Weather was good and we had a very successful weekend by all accounts. At Infineon Raceway in Sonoma, California we hosted the Peak Antifreeze and Motor Oil Indy Grand Prix of Sonoma County and we had near record attendance and while Las Vegas Motor Speedway we hosted a NASCAR Craftsman Truck Series racing event, the Qwik Liner Las Vegas 350 where we had excellent crowds as well.

Looking at our business trends our three pronged business model of media, corporate sales and admissions is continuing to prove itself as an excellent business model. First our television ratings for the second half of the 2008 season continue to hold up. Our overall year-to-date household ratings are up across the board. The Sprint Cup Series is up 1%, Nationwide 3% and Craftsman Truck Series on the Speed Channel is up 21% in households.

These motorsports events have been aired up against college football, the NFL, the Olympics and the World Series to name a few and we’re pleased that our events continue to please the public. The other story, television and television ratings in our media partnership is that motor racing consumption on all media channels is at an all time high because of the partnership with ESPN, Speed, Fox, Turner and others, more people are consuming motor racing more often than ever before.

That speaks well for our business currently and going forward. In our corporate arena we still continue to see strong business and interest from our partners and new partners. Entitlements for 2009 we’re pleased to say are sold out. The Las Vegas Sprint Cup event was open until we were going to announce a sponsorship today that we’ll be able to tell you more about later, but we’re pleased to say that we’re sold out for 2009 in our Sprint Cup event entitlements with excellent partnerships in place.

We also announced yesterday the extension of our naming rights partnership in Charlotte with Lowe’s Companies for Lowe’s Motor Speedway and we’re pleased to go into our 50th year at Lowe’s Motor Speedway with Lowe’s as our naming rights partner. We continue to see good signs going into 2009. Renewals have been strong this year and we continue to speak with our existing partners and new opportunities across the board.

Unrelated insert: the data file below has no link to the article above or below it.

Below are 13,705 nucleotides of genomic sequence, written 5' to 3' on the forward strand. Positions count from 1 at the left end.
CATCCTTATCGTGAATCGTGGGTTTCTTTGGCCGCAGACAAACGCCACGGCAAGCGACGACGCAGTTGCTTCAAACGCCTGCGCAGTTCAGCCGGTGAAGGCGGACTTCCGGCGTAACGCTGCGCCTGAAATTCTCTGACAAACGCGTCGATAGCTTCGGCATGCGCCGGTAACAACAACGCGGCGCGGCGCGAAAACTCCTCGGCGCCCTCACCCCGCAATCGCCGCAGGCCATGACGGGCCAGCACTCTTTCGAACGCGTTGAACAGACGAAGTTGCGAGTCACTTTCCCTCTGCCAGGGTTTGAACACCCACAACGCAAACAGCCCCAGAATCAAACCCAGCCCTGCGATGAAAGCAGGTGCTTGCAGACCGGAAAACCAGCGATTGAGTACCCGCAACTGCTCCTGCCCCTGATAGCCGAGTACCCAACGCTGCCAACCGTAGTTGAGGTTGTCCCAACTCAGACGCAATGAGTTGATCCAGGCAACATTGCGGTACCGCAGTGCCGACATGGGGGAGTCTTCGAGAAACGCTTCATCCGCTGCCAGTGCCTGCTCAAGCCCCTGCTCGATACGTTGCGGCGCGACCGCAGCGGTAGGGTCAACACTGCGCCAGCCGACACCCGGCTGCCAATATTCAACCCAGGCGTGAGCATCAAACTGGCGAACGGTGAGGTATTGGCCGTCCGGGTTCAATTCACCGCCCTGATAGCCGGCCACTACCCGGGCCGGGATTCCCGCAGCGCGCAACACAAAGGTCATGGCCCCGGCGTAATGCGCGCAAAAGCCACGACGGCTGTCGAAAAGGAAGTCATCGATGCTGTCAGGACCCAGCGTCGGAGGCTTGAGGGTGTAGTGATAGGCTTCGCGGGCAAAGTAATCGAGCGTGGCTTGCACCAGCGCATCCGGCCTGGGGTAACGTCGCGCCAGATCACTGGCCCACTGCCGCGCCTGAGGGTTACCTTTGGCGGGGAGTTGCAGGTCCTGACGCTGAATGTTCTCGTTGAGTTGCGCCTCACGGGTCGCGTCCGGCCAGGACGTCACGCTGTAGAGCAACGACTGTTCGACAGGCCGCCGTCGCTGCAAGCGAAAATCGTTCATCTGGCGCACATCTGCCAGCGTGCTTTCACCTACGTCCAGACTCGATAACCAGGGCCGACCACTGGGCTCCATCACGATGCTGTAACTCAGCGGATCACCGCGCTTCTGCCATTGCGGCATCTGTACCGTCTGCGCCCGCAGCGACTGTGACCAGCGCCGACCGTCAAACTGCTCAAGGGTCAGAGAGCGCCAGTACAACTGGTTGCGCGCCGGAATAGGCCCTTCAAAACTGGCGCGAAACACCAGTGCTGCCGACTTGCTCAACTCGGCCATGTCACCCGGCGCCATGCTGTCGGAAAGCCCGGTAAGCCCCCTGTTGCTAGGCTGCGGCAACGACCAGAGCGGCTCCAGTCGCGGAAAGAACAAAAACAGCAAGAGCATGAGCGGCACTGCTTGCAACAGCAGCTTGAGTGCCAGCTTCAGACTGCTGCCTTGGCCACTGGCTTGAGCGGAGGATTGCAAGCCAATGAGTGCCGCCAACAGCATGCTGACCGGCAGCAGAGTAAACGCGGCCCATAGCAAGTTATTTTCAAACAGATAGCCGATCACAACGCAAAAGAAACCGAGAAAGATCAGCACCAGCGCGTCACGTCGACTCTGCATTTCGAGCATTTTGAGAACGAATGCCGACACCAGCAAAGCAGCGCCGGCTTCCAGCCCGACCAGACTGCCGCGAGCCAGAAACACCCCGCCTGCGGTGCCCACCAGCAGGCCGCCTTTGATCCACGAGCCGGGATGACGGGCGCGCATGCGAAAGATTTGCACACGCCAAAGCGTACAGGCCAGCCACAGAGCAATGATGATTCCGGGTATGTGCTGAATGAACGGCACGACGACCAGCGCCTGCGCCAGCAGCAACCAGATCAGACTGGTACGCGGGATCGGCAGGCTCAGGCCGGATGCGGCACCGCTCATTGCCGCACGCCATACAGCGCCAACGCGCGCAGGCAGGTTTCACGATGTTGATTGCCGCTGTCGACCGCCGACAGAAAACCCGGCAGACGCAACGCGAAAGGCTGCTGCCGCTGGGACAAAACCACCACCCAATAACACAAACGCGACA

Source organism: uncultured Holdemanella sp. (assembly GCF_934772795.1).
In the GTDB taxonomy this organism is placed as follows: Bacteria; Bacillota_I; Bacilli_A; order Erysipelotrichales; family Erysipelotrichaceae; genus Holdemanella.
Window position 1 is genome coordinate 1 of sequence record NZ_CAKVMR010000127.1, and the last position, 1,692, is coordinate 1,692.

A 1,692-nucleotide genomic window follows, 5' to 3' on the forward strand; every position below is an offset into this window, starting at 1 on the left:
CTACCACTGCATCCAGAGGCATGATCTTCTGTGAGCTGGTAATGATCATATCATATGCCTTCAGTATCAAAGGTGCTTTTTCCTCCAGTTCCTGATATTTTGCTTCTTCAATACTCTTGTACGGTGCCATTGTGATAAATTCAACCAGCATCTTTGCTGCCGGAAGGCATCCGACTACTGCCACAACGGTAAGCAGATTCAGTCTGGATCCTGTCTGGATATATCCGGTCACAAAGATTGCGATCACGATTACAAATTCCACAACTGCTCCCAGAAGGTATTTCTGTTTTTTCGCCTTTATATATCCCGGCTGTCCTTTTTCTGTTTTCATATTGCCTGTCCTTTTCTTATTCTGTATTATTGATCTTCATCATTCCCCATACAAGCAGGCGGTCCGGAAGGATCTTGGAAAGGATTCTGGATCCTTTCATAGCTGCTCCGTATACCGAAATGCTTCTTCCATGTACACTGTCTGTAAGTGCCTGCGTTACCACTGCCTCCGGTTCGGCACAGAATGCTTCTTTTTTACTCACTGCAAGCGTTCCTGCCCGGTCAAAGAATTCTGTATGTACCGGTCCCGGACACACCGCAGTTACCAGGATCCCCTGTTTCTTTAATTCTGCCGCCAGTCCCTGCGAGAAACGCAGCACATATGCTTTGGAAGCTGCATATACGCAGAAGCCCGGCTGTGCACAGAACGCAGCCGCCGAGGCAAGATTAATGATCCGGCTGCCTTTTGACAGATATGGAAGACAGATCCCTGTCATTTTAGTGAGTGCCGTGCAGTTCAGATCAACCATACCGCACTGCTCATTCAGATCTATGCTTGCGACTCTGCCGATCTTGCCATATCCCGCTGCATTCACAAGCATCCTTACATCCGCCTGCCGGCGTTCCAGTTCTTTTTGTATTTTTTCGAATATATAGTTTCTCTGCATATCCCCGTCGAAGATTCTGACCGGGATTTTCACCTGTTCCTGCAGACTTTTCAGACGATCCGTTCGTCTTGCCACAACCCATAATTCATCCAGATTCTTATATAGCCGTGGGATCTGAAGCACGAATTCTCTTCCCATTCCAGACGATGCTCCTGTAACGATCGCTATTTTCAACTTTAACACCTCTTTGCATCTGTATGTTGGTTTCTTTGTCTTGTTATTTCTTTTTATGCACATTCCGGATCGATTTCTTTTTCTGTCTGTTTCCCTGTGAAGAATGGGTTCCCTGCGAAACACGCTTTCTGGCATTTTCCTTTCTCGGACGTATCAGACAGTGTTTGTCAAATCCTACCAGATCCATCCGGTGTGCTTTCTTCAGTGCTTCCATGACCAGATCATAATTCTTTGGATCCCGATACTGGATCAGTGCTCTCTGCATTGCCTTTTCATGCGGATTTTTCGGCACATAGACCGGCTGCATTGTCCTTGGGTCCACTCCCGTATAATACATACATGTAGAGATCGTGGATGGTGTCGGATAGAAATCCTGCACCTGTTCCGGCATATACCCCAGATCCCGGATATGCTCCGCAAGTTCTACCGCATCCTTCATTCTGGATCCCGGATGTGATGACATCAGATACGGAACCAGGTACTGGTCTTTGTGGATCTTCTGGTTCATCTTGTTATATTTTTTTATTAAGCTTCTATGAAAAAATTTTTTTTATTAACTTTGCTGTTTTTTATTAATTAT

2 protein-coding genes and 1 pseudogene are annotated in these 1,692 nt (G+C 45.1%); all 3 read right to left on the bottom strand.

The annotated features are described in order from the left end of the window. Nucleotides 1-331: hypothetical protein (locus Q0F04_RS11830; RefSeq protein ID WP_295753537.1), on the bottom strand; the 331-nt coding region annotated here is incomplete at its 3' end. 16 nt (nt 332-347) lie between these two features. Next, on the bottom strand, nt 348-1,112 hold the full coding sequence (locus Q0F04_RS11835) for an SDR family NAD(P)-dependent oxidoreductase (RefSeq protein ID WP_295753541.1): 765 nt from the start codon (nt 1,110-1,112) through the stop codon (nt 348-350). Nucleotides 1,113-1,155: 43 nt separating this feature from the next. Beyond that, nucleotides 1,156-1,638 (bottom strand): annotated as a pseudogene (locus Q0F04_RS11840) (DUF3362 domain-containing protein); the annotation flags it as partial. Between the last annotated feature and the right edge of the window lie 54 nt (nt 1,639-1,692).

We have a competitive advantage in the NASCAR world being a low cost of entry into the sport. Our prices have not quadrupled over the last eight to 10 years but they have doubled and the pricing continues to hold up well as we negotiate with our partners and prospects. On the admissions front the economy and consumer sentiment certainly are playing a role. We’ve seen admissions hold steady in some areas and down in most.

We are seeing more walk ups. When the weather is good the walk up crowd responds very well. We did have weather to tackle in the quarter at Atlanta and Bristol. We had rainouts in our qualifying sessions and poor forecasts are never a help when you’re selling tickets to an outdoor event. However our fans’ first initiatives are playing very well with the fans and the media and our partners alike.

As an example in New Hampshire we had a fan appreciation economic stimulus program and in Bristol we’ve offered camping spots for 1999 prices. We’ve got many other special promotions for our fans and they’re responding well to them. In our other business lines Motorsports Authentics is up considerably compared to last year. With operational changes and strong management we’ve managed to show a profit.

So far however we still have a lot of changes and a lot of challenges left to do. Looking to the fourth quarter we have some NASCAR Sprint Cup Series events at Lowe’s Motor Speedway where we capped off our 49th year with a great finish to the Bank of America 500. At Atlanta Motor Speedway we hosted the Pep Boys Auto 500 and ended up with a back flip of Carl Edwards who’s making a solid run for the Sprint Cup Championship.